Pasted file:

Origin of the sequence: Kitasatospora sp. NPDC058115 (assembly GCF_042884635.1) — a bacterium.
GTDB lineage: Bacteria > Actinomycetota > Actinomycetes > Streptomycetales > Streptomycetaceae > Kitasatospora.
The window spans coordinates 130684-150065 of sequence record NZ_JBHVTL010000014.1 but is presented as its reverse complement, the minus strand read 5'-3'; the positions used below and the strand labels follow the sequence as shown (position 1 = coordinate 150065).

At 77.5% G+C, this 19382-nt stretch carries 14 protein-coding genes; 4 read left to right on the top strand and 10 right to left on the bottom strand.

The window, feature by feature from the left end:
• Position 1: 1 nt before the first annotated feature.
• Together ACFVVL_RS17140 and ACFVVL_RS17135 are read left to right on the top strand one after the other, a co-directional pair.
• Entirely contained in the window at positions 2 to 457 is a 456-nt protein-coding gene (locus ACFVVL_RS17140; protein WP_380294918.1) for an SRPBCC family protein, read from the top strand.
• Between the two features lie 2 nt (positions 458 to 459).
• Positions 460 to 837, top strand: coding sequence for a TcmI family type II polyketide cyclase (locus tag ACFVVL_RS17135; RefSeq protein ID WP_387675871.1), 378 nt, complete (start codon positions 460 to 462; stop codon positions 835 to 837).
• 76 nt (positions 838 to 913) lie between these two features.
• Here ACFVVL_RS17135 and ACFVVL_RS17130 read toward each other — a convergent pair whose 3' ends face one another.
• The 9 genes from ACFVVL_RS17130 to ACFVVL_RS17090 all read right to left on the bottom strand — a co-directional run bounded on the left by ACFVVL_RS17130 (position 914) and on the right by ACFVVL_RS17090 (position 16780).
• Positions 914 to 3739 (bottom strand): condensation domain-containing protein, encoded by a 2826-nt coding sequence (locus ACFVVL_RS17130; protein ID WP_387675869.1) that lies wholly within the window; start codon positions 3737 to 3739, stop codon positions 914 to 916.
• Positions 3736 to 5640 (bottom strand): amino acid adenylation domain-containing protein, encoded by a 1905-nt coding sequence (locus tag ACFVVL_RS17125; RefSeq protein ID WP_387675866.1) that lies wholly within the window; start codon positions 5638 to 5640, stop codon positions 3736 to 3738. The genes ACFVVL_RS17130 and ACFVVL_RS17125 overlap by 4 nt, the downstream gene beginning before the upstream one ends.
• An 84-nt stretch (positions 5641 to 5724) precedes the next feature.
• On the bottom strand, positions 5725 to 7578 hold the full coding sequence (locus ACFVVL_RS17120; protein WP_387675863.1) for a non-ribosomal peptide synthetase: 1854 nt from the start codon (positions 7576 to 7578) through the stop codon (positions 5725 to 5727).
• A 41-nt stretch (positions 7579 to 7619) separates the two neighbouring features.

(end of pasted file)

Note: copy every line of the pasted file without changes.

Origin of the sequence: Kitasatospora sp. NPDC058115 (assembly GCF_042884635.1) — a bacterium.
GTDB lineage: Bacteria > Actinomycetota > Actinomycetes > Streptomycetales > Streptomycetaceae > Kitasatospora.
The window spans coordinates 130684-150065 of sequence record NZ_JBHVTL010000014.1 but is presented as its reverse complement, the minus strand read 5'-3'; the positions used below and the strand labels follow the sequence as shown (position 1 = coordinate 150065).

At 77.5% G+C, this 19382-nt stretch carries 14 protein-coding genes; 4 read left to right on the top strand and 10 right to left on the bottom strand.

The window, feature by feature from the left end:
• Position 1: 1 nt before the first annotated feature.
• Together ACFVVL_RS17140 and ACFVVL_RS17135 are read left to right on the top strand one after the other, a co-directional pair.
• Entirely contained in the window at positions 2 to 457 is a 456-nt protein-coding gene (locus ACFVVL_RS17140; protein WP_380294918.1) for an SRPBCC family protein, read from the top strand.
• Between the two features lie 2 nt (positions 458 to 459).
• Positions 460 to 837, top strand: coding sequence for a TcmI family type II polyketide cyclase (locus tag ACFVVL_RS17135; RefSeq protein ID WP_387675871.1), 378 nt, complete (start codon positions 460 to 462; stop codon positions 835 to 837).
• 76 nt (positions 838 to 913) lie between these two features.
• Here ACFVVL_RS17135 and ACFVVL_RS17130 read toward each other — a convergent pair whose 3' ends face one another.
• The 9 genes from ACFVVL_RS17130 to ACFVVL_RS17090 all read right to left on the bottom strand — a co-directional run bounded on the left by ACFVVL_RS17130 (position 914) and on the right by ACFVVL_RS17090 (position 16780).
• Positions 914 to 3739 (bottom strand): condensation domain-containing protein, encoded by a 2826-nt coding sequence (locus ACFVVL_RS17130; protein ID WP_387675869.1) that lies wholly within the window; start codon positions 3737 to 3739, stop codon positions 914 to 916.
• Positions 3736 to 5640 (bottom strand): amino acid adenylation domain-containing protein, encoded by a 1905-nt coding sequence (locus tag ACFVVL_RS17125; RefSeq protein ID WP_387675866.1) that lies wholly within the window; start codon positions 5638 to 5640, stop codon positions 3736 to 3738. The genes ACFVVL_RS17130 and ACFVVL_RS17125 overlap by 4 nt, the downstream gene beginning before the upstream one ends.
• An 84-nt stretch (positions 5641 to 5724) precedes the next feature.
• On the bottom strand, positions 5725 to 7578 hold the full coding sequence (locus ACFVVL_RS17120; protein WP_387675863.1) for a non-ribosomal peptide synthetase: 1854 nt from the start codon (positions 7576 to 7578) through the stop codon (positions 5725 to 5727).
• A 41-nt stretch (positions 7579 to 7619) separates the two neighbouring features.